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Aluminum industry clawing back after recession: Noranda's Smith

Keywords: Tags  Aluminum Association, Noranda Aluminum Holding, Layle Smith, Kip Smith, aluminum demand, aluminum consumption, automotive, transportation housing

ISLE OF PALMS, S.C. — The North American aluminum industry is seeing demand recover to pre-recession levels, according to Noranda Aluminum Holding Corp.’s top executive.

Both demand and consumption have jumped nearly 30 percent since hitting recession-era lows in 2009, Layle "Kip" Smith, president and chief executive officer of the Franklin, Tenn.-based aluminum producer, said April 10 during a roundtable at the Aluminum Association’s spring meeting in Isle of Palms.

"That demand trend continues," he added, noting that North American aluminum demand grew by some 5.3 percent in 2012 compared with 2011, while consumption grew about 6.6 percent in the same comparison.

"The first part of revenue growth starts with demand, and we’ve seen nice demand growth for the industry," Smith said.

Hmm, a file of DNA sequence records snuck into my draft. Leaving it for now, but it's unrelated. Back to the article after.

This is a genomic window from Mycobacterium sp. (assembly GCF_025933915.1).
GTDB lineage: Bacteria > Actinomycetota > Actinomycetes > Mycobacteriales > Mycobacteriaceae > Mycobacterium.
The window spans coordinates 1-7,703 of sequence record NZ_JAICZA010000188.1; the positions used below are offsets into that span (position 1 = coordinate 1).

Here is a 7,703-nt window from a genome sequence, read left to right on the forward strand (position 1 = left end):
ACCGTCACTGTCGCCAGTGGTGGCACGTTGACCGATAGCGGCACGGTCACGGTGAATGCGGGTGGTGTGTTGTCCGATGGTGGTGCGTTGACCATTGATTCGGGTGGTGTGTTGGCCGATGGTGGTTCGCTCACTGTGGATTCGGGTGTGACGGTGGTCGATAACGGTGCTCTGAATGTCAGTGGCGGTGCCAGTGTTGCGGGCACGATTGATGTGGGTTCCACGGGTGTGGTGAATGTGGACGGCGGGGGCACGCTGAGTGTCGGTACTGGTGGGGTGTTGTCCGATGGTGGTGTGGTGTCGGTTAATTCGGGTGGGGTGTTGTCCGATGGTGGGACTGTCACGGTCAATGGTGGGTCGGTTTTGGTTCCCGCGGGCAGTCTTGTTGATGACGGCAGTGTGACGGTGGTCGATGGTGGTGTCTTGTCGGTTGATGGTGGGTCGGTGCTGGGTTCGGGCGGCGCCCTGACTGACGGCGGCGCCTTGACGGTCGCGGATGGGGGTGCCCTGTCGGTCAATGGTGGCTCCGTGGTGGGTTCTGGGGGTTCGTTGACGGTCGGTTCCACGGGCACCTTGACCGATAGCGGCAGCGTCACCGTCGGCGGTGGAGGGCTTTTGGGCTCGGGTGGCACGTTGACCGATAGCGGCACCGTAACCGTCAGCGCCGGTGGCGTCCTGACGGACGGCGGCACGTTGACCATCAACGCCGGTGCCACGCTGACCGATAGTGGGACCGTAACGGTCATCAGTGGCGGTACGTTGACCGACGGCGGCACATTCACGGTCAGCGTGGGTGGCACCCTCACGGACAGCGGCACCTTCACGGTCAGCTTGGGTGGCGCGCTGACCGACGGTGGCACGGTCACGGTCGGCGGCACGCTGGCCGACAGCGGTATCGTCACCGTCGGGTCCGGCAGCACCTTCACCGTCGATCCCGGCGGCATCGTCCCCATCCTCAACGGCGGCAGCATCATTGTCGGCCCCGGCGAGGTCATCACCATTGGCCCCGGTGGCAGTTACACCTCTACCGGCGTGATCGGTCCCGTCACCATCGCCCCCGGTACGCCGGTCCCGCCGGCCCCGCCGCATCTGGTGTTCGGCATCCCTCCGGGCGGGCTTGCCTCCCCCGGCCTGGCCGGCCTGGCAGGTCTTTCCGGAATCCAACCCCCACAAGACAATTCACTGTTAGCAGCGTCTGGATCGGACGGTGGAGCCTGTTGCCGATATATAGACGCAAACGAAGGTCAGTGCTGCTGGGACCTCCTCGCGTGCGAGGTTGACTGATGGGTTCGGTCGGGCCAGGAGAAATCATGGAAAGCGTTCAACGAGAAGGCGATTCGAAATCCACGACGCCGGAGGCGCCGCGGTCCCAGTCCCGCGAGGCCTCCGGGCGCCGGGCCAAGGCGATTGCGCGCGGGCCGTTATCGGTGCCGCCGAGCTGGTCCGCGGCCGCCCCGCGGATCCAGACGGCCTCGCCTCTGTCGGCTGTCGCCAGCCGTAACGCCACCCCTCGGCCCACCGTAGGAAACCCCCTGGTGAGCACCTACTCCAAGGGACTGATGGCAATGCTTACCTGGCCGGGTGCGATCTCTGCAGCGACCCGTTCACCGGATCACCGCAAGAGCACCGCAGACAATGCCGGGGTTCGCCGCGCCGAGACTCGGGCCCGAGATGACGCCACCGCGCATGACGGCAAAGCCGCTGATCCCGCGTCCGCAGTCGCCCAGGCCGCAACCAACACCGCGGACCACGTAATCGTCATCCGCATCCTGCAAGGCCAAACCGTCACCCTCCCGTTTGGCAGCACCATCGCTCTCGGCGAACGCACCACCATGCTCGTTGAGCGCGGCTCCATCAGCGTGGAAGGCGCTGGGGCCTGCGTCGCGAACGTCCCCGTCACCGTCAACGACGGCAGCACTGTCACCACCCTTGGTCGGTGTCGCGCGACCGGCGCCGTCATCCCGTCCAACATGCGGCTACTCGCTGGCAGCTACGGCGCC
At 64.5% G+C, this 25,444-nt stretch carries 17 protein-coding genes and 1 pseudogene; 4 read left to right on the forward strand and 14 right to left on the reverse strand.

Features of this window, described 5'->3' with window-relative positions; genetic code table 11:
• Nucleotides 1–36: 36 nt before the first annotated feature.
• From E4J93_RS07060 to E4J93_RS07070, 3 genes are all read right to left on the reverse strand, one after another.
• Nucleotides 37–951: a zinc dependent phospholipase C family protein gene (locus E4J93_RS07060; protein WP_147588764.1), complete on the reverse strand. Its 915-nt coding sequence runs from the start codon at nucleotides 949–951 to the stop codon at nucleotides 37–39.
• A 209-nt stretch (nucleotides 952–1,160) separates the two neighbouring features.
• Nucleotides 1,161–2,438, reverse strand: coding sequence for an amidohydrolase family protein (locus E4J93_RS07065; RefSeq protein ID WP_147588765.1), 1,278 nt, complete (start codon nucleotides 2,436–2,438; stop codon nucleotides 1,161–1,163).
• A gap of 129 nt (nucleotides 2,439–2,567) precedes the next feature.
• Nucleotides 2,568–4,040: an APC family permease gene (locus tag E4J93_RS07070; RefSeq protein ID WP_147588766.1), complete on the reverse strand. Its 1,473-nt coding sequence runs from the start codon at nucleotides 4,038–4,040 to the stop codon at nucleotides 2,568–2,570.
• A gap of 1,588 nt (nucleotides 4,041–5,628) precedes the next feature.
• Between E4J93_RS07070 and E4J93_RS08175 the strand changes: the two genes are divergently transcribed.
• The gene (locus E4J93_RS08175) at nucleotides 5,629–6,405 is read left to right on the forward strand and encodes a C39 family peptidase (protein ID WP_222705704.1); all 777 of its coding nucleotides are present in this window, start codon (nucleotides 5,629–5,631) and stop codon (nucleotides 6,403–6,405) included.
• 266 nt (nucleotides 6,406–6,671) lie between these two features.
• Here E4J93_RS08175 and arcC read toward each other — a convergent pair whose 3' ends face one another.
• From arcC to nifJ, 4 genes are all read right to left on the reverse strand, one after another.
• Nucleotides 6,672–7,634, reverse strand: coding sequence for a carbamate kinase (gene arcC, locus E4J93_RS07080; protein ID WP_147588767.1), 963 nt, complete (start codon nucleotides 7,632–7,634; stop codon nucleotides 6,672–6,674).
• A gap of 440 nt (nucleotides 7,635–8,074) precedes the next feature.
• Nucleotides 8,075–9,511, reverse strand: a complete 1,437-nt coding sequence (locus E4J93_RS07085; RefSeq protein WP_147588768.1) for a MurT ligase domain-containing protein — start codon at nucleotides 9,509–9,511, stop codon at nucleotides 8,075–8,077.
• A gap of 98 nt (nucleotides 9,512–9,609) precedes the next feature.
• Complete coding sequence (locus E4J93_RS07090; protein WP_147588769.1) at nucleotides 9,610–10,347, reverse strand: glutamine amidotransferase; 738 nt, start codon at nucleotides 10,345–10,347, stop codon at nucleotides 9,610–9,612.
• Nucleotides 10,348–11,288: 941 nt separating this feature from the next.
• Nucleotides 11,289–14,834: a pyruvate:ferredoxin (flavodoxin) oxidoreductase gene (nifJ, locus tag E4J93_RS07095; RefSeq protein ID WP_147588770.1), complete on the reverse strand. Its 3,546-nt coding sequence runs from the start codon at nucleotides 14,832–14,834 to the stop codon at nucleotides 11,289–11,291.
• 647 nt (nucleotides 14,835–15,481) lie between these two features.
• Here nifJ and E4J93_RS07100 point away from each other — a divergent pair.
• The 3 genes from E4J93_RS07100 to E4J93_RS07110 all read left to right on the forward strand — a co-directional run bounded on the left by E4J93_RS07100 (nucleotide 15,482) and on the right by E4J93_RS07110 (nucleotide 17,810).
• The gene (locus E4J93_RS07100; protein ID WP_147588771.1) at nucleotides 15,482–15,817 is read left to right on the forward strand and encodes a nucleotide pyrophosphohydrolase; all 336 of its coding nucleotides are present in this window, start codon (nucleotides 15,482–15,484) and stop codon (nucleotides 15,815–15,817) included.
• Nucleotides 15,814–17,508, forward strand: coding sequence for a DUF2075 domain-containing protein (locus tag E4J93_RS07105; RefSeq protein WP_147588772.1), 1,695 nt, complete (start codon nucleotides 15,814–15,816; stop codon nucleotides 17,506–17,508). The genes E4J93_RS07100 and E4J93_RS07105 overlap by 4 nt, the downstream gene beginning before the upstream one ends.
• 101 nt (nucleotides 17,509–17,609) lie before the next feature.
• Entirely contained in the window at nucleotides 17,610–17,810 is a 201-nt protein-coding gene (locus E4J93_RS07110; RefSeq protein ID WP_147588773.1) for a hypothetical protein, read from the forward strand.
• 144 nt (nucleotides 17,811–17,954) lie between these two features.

Among the key drivers of that improved demand is the automotive sector, where aluminum has seen "uninterrupted growth" for the last four decades and aluminum consumption is expected to double by 2025, he said.

At the same time, demand from the transportation sector continues to grow, while the housing market is showing encouraging signs, Smith said. While the housing sector might be "a long way off" from the highs reached in the mid-2000s, current trends in new housing starts are encouraging, he added.

Increased demand for aluminum is having a positive impact on jobs and economic output in North America, according to Smith, who estimated that roughly one-third of all U.S. manufacturing depends on products made by the aluminum industry.

The aluminum industry has approximately 3,900 facilities in all 50 states, creates $30 billion in direct economic output and employs more than 106,000 people, he said, noting that once downstream and indirect operations are added to the equation those figures jump to $60 billion in economic output and an additional 360,000 jobs.

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